Egyptian Naval History

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by ThomasDamsgard
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Egyptian Naval History

Egyptian naval history

Ships were first constructed in a very basic manner in which they used reeds. These ships were in no way able to travel in the Red or Mediterranean Sea, and so their purpose was only to navigate through the Nile. Whenever ships were required to endure longer travels, Egypt often imported cedar wood from Byblos, whom they had good trade relations with. At the same time, they would ask other states that they traded with to supply them with a certain amount of ships. This is exemplified in the Amarna letters where we find a request to the King of Cyprus to construct ships for the Egyptian navy. By the time of the Battle of the Sea Peoples, the Egyptian had become experts in constructing ships. Their ships had a single mast with a horizontal square sail on it. One bow was usually decorated with a human skull being crushed by a lion’s head. These ships often had two rudder oars, since built in rudders were not invented at the time. At the same time, they could have been as heavy as 70 or 80 tonnes with around 50 rowers.

About the ships

Ancient Egyptian ships

The Egyptian Navy has adopted the 60m diesel-powered Ambassador MK III fast missile patrol craft. The construction of the boats began in spring 2001. Egypt already had an older version of the Ambassador patrol craft in service, but the new boats would contain an update in design meant to make the vessels more resistant to radar detection. Design was conducted with the assistance of Lockheed Martin. Throughout recent years, Egypt has been constructing various Ramos-grade shipyards, which are capable of making more recent vessels like larger fast attack crafts, low-grade aircraft carriers (such as Oryx-class or Nimitz-class) and nuclear submarines, though none of the aforementioned vessles have been constructed there.The navy is currently undergoing a modernization of its surface fleet. On 16 February 2015, the Egyptian Navy ordered one FREMM multipurpose frigate from the French shipbuilder DCNS to enter service before the opening of the New Suez Canal, as part of a larger deal (including 24 Rafales and a supply of missiles) worth €5.2bn. Egypt has also signed a €1bn contract with DCNS to buy four Gowind 2,500 ton corvettes with an option for two more. The ageing submarine fleet is to be replaced starting in 2016 when the first of four Type 209 submarine's worth €920 million start arriving from Germany.On 07 August 2015, Le Monde reported that Egypt and Saudi Arabia are in discussions with France to purchase the two amphibious assault ship Mistral class originally intended for Russia. Le Monde quoted a French diplomatic source as confirming that French President François Hollande discussed the matter with Egyptian President Abdel Fattah el-Sisi during his visit to Egypt during the inauguration of the New Suez Canal in Ismailia. On 24 September 2015, the French presidency announced that an agreement had been reached with Egypt for the supply of the two Mistrals.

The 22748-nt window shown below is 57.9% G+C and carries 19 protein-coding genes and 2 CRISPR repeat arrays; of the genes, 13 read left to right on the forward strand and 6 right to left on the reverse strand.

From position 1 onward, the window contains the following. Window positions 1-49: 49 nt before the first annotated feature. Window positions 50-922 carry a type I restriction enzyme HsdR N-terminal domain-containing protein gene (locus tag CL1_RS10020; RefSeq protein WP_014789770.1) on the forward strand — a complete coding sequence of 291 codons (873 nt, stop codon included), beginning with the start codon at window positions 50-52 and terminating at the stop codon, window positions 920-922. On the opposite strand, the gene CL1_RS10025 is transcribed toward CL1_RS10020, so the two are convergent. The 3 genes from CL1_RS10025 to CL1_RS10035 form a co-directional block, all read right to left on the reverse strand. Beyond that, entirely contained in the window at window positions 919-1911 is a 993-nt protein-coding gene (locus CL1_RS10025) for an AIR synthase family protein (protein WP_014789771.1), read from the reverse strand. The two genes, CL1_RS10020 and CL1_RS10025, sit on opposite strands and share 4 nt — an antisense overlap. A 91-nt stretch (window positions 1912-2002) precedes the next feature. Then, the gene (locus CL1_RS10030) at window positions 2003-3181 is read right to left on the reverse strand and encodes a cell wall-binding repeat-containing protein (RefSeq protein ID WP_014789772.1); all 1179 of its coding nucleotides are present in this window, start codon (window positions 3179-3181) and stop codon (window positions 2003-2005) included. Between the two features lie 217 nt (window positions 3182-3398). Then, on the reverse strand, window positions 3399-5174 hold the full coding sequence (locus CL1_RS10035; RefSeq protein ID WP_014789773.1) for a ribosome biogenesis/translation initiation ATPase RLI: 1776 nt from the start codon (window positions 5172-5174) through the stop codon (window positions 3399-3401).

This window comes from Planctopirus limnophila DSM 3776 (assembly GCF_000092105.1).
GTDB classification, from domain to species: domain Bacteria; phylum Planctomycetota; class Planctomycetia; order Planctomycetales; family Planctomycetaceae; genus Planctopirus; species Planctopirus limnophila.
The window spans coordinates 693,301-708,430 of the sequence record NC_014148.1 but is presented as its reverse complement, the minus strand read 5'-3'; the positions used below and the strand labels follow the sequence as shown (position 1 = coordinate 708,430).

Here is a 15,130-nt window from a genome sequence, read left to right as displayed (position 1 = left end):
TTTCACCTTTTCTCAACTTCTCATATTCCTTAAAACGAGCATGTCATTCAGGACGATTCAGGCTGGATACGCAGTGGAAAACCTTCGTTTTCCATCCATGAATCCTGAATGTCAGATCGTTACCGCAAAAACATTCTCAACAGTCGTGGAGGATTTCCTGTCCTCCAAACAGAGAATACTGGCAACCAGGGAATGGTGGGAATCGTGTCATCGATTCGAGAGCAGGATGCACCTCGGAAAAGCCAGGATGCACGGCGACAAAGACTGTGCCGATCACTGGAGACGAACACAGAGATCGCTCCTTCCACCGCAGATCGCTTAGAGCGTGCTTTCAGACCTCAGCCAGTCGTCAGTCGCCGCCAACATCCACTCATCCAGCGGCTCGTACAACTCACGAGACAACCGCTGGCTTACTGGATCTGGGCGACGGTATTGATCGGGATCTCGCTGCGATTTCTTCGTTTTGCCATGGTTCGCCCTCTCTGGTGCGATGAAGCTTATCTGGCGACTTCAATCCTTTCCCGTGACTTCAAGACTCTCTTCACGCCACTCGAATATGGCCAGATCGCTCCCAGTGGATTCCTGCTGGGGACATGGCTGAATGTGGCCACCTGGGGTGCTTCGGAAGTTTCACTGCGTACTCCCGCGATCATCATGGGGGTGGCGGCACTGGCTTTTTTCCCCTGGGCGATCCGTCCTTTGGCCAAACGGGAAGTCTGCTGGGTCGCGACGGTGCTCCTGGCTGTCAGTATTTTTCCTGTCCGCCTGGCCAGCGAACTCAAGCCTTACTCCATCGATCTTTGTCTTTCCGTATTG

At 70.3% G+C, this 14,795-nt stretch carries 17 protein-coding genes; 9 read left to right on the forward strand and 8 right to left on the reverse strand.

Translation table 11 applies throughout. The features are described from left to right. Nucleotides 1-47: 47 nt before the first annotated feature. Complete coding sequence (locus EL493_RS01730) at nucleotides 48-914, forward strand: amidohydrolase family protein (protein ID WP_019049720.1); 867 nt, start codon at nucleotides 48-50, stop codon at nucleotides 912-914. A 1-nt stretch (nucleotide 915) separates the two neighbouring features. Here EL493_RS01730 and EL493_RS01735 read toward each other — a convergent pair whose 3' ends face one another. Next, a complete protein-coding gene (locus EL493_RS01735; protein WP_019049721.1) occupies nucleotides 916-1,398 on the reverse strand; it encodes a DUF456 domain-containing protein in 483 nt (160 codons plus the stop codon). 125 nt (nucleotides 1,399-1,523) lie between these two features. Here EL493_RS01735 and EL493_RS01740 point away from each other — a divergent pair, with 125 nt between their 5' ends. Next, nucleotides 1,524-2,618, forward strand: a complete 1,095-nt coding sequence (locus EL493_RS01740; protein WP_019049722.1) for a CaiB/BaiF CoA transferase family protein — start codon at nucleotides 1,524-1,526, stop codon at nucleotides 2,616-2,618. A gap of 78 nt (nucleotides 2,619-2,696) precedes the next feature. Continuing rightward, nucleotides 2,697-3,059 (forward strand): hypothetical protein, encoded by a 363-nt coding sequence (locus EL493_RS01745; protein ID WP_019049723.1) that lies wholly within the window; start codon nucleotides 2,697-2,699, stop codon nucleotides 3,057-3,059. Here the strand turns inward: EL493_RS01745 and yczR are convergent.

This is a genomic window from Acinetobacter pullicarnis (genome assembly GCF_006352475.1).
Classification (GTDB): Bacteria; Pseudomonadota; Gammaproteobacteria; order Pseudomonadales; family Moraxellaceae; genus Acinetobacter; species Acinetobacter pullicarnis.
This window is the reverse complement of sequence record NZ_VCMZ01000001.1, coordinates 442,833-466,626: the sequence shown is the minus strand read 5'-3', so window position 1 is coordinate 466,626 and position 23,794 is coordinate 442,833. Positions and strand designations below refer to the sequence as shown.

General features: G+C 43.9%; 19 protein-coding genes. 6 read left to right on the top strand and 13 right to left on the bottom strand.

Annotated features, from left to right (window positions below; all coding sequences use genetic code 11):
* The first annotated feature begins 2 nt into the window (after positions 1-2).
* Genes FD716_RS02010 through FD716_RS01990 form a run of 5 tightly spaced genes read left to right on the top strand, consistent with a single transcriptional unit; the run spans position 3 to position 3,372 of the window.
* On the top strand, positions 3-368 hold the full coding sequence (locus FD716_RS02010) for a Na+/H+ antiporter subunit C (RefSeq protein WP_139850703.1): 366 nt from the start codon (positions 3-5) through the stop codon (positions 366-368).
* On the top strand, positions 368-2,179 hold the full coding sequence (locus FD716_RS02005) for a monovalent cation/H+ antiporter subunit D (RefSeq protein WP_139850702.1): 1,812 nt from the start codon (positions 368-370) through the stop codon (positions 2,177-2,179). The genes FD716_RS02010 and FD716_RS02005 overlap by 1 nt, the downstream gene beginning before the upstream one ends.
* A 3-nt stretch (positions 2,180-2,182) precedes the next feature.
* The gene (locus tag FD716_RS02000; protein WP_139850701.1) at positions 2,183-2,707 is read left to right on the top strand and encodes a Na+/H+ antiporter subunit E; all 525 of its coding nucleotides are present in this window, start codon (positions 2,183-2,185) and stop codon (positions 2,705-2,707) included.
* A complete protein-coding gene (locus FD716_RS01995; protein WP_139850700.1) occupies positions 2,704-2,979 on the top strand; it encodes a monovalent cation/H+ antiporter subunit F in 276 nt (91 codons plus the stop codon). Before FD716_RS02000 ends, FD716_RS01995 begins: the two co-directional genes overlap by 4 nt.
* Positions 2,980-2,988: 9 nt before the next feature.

This war is perhaps the most famous Egyptian war heavily involving the naval strength of the empire, and it is the first to ever be well documented. During the reign of Rameses III which was in 1182 BCE to 1151 BCE, a new threat arose to challenge the Egyptians in a different way than what they were used to. A new people called the Sea People were arriving in the Levantine region and destroying its cities. Already the once mighty Hittites were destroyed by these people of mysterious origin and it soon became obvious that Egypt with all of its wealth would be next. Rameses III prepared a mighty fleet and planned to repulse the Sea Peoples in the Nile. In the account from the temple relief of Medinat Habu Ramises states, "I prepared the river-mouth like a strong wall with warships, galleys, and light craft. They were completely equipped both fore and aft with brave fighters carrying their weapons, and infantry of all the pick of Egypt."In that relief, it portrays the enemy with their tall ships all falling into the Nile and pierced by the arrows that were being fired from the Egyptian ships. At the same time, Ramses claims that he lured the enemy close to Nile shore where he unleashed upon them hundreds of thousands of arrows. The Egyptians on their fast and nimble riverine crafts won against the maritime vessels of the Sea People, who are depicted by the Egyptians as ill equipped for ranged combat.

The war against the Sea People

One such example of Egyptian naval prowess is when Ahmose led a siege against the Hyksos city of Avaris at the end of the 17th and beginning of the 18th dynasty. One account of the siege comes from a soldier and sailor that fought in the siege named Ahmose son of Ibana. In his accounts, he states how he was stationed on a ship called the Northern in which he sailed with the Egyptian army towards Avaris. After fighting a battle, they laid siege to the city and surrounded it. The siege of Avaris must have been a combined naval and land based attack since Ahmose son of Ibana claimed to have "fought in the canal against Pezedku of Avaris".

The Siege of Avaris

Modern Egyptian ships

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Egypt's future ships

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